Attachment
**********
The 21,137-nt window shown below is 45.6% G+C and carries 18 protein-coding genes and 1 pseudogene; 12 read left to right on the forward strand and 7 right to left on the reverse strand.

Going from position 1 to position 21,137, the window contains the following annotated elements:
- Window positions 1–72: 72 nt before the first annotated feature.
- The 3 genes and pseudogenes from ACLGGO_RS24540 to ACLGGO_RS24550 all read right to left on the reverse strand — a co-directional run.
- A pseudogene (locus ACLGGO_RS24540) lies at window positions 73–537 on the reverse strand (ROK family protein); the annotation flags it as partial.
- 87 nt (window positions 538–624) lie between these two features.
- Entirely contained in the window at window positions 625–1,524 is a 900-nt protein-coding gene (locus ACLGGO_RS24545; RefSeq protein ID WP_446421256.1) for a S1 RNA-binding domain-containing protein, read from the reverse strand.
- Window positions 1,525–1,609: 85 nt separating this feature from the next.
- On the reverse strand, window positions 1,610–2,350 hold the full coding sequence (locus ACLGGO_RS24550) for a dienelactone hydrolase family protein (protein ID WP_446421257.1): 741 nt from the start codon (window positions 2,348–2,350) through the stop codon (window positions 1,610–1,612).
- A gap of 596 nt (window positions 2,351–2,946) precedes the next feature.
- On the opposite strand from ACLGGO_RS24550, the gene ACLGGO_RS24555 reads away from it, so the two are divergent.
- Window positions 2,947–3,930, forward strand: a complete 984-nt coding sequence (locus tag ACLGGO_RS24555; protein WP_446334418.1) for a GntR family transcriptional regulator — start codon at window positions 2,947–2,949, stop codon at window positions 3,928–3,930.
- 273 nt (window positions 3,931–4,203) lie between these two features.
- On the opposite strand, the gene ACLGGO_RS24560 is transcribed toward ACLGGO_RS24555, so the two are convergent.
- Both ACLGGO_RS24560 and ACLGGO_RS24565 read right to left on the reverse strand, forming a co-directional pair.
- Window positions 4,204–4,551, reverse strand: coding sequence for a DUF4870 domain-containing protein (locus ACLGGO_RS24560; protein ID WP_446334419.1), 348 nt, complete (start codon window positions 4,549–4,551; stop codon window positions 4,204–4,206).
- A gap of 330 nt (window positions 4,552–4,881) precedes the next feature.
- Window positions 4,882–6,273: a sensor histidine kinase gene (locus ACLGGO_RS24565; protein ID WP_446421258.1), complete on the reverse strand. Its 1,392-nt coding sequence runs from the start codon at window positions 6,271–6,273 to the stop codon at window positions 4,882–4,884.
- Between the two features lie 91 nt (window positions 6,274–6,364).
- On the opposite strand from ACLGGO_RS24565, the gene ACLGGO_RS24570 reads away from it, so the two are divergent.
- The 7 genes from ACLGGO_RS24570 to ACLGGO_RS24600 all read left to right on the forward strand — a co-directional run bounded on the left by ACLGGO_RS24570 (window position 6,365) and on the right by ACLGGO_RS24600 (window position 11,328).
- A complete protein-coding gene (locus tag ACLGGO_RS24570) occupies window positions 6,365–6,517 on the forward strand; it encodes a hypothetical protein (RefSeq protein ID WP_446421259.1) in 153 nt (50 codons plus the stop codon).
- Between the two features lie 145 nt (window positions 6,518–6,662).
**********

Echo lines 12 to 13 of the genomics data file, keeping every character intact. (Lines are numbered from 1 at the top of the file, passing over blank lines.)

- Window positions 2,947–3,930, forward strand: a complete 984-nt coding sequence (locus tag ACLGGO_RS24555; protein WP_446334418.1) for a GntR family transcriptional regulator — start codon at window positions 2,947–2,949, stop codon at window positions 3,928–3,930.
- 273 nt (window positions 3,931–4,203) lie between these two features.